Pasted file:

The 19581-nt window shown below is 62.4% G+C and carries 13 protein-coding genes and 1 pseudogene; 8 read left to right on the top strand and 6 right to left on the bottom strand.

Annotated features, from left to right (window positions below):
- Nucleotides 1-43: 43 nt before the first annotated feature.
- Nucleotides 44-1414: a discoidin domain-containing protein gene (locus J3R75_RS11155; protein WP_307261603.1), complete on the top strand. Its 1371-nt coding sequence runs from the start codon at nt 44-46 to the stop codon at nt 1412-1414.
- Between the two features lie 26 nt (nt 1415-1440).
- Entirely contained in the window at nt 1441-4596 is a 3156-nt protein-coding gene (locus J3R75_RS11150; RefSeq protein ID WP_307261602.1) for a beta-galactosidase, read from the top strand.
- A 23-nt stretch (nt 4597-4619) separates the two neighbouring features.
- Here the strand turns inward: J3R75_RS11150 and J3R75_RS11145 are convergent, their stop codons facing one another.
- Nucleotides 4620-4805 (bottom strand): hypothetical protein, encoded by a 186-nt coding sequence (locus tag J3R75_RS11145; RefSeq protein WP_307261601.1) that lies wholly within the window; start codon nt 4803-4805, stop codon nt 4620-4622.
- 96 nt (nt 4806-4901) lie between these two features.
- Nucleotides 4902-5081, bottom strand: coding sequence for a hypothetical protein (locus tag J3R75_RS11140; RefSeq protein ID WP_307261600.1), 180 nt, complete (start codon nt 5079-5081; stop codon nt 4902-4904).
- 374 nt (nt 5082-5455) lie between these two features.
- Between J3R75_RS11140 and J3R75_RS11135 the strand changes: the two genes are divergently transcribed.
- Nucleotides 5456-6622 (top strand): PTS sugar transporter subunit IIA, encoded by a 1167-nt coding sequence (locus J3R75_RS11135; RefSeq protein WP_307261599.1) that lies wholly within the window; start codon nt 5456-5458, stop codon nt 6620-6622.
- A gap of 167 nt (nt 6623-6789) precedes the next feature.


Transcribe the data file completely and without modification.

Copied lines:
The 19581-nt window shown below is 62.4% G+C and carries 13 protein-coding genes and 1 pseudogene; 8 read left to right on the top strand and 6 right to left on the bottom strand.

Annotated features, from left to right (window positions below):
- Nucleotides 1-43: 43 nt before the first annotated feature.
- Nucleotides 44-1414: a discoidin domain-containing protein gene (locus J3R75_RS11155; protein WP_307261603.1), complete on the top strand. Its 1371-nt coding sequence runs from the start codon at nt 44-46 to the stop codon at nt 1412-1414.
- Between the two features lie 26 nt (nt 1415-1440).
- Entirely contained in the window at nt 1441-4596 is a 3156-nt protein-coding gene (locus J3R75_RS11150; RefSeq protein ID WP_307261602.1) for a beta-galactosidase, read from the top strand.
- A 23-nt stretch (nt 4597-4619) separates the two neighbouring features.
- Here the strand turns inward: J3R75_RS11150 and J3R75_RS11145 are convergent, their stop codons facing one another.
- Nucleotides 4620-4805 (bottom strand): hypothetical protein, encoded by a 186-nt coding sequence (locus tag J3R75_RS11145; RefSeq protein WP_307261601.1) that lies wholly within the window; start codon nt 4803-4805, stop codon nt 4620-4622.
- 96 nt (nt 4806-4901) lie between these two features.
- Nucleotides 4902-5081, bottom strand: coding sequence for a hypothetical protein (locus tag J3R75_RS11140; RefSeq protein ID WP_307261600.1), 180 nt, complete (start codon nt 5079-5081; stop codon nt 4902-4904).
- 374 nt (nt 5082-5455) lie between these two features.
- Between J3R75_RS11140 and J3R75_RS11135 the strand changes: the two genes are divergently transcribed.
- Nucleotides 5456-6622 (top strand): PTS sugar transporter subunit IIA, encoded by a 1167-nt coding sequence (locus J3R75_RS11135; RefSeq protein WP_307261599.1) that lies wholly within the window; start codon nt 5456-5458, stop codon nt 6620-6622.
- A gap of 167 nt (nt 6623-6789) precedes the next feature.